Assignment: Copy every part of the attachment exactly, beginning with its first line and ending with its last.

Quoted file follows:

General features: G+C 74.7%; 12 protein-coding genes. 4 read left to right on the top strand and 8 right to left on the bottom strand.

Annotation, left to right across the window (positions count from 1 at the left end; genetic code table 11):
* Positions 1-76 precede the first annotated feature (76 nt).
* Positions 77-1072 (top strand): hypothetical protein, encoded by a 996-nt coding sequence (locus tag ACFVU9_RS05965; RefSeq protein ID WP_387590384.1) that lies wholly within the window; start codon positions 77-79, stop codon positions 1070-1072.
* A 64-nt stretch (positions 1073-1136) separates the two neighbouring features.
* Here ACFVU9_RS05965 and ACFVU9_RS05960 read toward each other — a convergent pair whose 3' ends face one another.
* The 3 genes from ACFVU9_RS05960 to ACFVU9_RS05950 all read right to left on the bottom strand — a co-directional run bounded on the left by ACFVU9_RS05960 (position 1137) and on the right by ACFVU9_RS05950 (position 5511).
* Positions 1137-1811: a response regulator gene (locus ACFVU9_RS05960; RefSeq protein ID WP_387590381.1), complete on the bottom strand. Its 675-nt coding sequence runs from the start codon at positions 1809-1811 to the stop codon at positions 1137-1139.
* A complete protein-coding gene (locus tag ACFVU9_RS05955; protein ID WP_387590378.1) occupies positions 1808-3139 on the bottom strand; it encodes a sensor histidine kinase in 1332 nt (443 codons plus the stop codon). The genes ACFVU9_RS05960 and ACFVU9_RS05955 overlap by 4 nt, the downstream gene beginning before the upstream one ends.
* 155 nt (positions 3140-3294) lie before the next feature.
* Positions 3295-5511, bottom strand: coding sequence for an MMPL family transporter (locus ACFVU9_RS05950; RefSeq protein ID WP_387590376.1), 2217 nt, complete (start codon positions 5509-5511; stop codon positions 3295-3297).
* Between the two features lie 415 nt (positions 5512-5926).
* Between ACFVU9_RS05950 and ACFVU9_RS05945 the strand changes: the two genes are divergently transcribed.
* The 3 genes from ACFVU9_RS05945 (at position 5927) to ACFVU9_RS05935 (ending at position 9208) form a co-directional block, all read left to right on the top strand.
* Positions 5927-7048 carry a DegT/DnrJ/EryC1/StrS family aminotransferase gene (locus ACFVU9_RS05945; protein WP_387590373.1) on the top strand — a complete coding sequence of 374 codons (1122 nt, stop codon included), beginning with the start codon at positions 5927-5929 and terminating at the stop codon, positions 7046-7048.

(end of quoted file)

General features: G+C 74.7%; 12 protein-coding genes. 4 read left to right on the top strand and 8 right to left on the bottom strand.

Annotation, left to right across the window (positions count from 1 at the left end; genetic code table 11):
* Positions 1-76 precede the first annotated feature (76 nt).
* Positions 77-1072 (top strand): hypothetical protein, encoded by a 996-nt coding sequence (locus tag ACFVU9_RS05965; RefSeq protein ID WP_387590384.1) that lies wholly within the window; start codon positions 77-79, stop codon positions 1070-1072.
* A 64-nt stretch (positions 1073-1136) separates the two neighbouring features.
* Here ACFVU9_RS05965 and ACFVU9_RS05960 read toward each other — a convergent pair whose 3' ends face one another.
* The 3 genes from ACFVU9_RS05960 to ACFVU9_RS05950 all read right to left on the bottom strand — a co-directional run bounded on the left by ACFVU9_RS05960 (position 1137) and on the right by ACFVU9_RS05950 (position 5511).
* Positions 1137-1811: a response regulator gene (locus ACFVU9_RS05960; RefSeq protein ID WP_387590381.1), complete on the bottom strand. Its 675-nt coding sequence runs from the start codon at positions 1809-1811 to the stop codon at positions 1137-1139.
* A complete protein-coding gene (locus tag ACFVU9_RS05955; protein ID WP_387590378.1) occupies positions 1808-3139 on the bottom strand; it encodes a sensor histidine kinase in 1332 nt (443 codons plus the stop codon). The genes ACFVU9_RS05960 and ACFVU9_RS05955 overlap by 4 nt, the downstream gene beginning before the upstream one ends.
* 155 nt (positions 3140-3294) lie before the next feature.
* Positions 3295-5511, bottom strand: coding sequence for an MMPL family transporter (locus ACFVU9_RS05950; RefSeq protein ID WP_387590376.1), 2217 nt, complete (start codon positions 5509-5511; stop codon positions 3295-3297).
* Between the two features lie 415 nt (positions 5512-5926).
* Between ACFVU9_RS05950 and ACFVU9_RS05945 the strand changes: the two genes are divergently transcribed.
* The 3 genes from ACFVU9_RS05945 (at position 5927) to ACFVU9_RS05935 (ending at position 9208) form a co-directional block, all read left to right on the top strand.
* Positions 5927-7048 carry a DegT/DnrJ/EryC1/StrS family aminotransferase gene (locus ACFVU9_RS05945; protein WP_387590373.1) on the top strand — a complete coding sequence of 374 codons (1122 nt, stop codon included), beginning with the start codon at positions 5927-5929 and terminating at the stop codon, positions 7046-7048.